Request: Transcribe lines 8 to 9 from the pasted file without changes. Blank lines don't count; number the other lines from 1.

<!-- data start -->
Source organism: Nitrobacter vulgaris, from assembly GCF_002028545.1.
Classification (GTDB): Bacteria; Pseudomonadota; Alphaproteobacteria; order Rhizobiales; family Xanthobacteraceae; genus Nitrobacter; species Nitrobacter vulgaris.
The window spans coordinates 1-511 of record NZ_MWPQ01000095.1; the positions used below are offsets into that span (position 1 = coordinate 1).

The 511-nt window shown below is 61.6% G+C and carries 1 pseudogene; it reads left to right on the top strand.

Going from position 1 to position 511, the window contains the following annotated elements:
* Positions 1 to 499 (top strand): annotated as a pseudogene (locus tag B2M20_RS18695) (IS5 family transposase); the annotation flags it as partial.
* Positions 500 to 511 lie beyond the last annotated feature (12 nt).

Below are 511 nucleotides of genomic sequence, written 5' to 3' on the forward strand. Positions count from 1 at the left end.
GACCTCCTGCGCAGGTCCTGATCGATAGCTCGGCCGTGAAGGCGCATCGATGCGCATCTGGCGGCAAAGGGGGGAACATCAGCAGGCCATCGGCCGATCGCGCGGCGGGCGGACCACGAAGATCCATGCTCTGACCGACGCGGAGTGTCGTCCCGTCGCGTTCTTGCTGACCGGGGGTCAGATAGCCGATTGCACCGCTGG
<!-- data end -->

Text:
Below are 511 nucleotides of genomic sequence, written 5' to 3' on the forward strand. Positions count from 1 at the left end.
GACCTCCTGCGCAGGTCCTGATCGATAGCTCGGCCGTGAAGGCGCATCGATGCGCATCTGGCGGCAAAGGGGGGAACATCAGCAGGCCATCGGCCGATCGCGCGGCGGGCGGACCACGAAGATCCATGCTCTGACCGACGCGGAGTGTCGTCCCGTCGCGTTCTTGCTGACCGGGGGTCAGATAGCCGATTGCACCGCTGG